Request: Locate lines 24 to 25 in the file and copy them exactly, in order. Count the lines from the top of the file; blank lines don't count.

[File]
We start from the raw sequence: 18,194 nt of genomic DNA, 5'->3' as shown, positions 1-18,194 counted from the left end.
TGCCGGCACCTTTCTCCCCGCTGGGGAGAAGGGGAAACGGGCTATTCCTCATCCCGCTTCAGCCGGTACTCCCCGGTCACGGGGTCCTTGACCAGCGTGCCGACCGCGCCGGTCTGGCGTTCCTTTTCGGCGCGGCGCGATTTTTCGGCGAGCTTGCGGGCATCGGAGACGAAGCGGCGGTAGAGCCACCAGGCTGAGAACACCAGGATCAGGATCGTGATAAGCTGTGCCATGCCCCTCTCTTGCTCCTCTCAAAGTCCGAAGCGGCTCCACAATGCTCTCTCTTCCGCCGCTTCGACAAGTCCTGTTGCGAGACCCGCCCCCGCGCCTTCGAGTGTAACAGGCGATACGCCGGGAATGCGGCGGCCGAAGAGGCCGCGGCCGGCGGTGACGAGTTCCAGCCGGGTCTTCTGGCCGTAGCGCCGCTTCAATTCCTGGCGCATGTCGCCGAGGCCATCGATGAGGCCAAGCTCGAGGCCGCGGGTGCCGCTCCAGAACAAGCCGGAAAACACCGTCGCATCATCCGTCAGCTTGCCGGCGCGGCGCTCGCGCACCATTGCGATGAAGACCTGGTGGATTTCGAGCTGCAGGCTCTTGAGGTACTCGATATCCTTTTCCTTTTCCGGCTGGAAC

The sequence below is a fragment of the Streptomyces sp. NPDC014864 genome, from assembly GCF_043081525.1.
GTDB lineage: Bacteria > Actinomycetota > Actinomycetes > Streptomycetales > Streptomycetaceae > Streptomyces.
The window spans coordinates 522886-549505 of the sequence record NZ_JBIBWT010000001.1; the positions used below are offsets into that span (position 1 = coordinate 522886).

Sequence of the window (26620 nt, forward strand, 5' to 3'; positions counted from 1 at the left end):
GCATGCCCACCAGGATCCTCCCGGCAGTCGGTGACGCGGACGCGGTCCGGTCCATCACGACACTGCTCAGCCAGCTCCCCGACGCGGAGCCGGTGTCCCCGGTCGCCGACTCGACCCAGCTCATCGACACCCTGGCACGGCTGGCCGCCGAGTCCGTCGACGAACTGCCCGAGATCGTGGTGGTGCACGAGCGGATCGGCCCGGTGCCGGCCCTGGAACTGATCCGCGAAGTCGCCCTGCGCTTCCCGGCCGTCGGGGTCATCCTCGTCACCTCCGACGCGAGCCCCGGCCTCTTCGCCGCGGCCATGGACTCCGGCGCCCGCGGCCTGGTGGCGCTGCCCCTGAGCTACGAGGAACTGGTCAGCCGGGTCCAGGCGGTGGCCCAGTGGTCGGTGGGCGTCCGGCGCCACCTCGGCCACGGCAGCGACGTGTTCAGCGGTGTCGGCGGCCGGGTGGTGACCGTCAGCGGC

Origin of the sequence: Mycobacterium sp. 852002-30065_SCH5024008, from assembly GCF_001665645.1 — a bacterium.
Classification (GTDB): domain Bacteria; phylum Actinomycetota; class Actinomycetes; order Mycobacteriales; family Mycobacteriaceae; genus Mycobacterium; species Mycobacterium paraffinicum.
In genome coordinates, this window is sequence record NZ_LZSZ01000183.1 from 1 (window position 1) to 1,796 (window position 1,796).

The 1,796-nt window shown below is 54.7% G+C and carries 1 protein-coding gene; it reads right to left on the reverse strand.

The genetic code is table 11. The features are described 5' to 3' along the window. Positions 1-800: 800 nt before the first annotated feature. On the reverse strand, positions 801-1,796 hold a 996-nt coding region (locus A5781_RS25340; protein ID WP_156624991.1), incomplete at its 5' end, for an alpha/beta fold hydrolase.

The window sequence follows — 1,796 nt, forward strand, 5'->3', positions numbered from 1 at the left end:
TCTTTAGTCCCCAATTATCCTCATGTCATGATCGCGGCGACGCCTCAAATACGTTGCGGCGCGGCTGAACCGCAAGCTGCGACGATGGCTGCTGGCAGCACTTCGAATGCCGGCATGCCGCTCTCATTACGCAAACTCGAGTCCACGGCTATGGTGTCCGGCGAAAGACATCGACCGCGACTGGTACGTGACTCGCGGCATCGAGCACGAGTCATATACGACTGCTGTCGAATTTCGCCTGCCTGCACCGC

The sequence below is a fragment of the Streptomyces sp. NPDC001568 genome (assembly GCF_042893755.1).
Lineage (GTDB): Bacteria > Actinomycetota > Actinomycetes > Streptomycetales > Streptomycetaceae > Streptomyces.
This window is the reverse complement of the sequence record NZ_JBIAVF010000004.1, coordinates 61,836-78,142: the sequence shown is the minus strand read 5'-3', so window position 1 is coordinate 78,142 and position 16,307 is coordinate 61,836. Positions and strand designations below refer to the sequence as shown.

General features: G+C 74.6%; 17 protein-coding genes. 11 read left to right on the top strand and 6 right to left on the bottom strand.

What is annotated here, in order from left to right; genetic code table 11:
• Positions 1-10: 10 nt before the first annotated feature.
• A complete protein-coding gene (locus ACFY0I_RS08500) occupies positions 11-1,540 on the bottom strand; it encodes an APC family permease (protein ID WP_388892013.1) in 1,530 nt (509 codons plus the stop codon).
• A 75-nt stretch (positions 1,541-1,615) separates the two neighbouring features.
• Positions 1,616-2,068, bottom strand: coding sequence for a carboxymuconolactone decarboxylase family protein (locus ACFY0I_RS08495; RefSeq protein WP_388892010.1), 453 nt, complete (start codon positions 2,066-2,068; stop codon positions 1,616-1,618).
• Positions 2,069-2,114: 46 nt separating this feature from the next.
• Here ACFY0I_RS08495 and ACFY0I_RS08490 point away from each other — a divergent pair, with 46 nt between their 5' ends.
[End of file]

• Positions 2,069-2,114: 46 nt separating this feature from the next.
• Here ACFY0I_RS08495 and ACFY0I_RS08490 point away from each other — a divergent pair, with 46 nt between their 5' ends.